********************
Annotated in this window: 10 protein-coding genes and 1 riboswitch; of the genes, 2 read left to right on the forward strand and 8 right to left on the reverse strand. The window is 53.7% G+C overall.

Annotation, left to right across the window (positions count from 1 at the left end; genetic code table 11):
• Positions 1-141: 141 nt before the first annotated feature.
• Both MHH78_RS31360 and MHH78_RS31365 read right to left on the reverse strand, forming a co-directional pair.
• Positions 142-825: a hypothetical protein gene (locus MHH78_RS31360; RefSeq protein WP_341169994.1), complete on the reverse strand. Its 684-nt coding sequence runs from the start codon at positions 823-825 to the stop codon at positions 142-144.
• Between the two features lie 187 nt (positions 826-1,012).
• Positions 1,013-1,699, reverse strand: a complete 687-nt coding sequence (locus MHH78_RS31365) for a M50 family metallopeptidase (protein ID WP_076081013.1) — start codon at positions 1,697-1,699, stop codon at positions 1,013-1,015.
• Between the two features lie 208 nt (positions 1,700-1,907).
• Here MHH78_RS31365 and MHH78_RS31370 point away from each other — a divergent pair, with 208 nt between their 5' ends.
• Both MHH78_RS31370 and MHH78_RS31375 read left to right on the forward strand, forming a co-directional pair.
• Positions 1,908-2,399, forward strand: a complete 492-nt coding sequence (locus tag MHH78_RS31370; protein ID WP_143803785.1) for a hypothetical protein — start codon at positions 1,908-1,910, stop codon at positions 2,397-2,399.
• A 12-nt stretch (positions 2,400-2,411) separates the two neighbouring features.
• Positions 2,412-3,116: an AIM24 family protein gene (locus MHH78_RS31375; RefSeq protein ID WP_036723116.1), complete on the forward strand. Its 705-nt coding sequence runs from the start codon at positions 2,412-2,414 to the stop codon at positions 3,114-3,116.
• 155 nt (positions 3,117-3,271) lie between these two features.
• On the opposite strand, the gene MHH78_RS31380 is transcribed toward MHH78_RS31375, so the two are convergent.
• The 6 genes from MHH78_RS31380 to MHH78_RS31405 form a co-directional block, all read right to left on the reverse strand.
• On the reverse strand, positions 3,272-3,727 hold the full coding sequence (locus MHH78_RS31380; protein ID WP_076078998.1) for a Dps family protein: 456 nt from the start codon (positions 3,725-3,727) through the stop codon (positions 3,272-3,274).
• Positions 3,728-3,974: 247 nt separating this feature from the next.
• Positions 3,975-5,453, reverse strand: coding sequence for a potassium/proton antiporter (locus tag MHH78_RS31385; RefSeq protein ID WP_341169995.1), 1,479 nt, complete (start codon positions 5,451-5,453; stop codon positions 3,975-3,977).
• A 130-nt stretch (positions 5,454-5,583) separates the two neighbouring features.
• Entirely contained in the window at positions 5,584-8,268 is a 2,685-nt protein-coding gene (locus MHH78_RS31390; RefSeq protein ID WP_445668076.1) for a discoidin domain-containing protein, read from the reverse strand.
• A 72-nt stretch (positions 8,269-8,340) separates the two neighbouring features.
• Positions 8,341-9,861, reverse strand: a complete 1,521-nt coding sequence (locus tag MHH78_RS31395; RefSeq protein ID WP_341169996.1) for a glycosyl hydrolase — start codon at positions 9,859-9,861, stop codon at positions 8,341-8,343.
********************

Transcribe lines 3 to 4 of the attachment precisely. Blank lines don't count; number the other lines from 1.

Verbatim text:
• Positions 1-141: 141 nt before the first annotated feature.
• Both MHH78_RS31360 and MHH78_RS31365 read right to left on the reverse strand, forming a co-directional pair.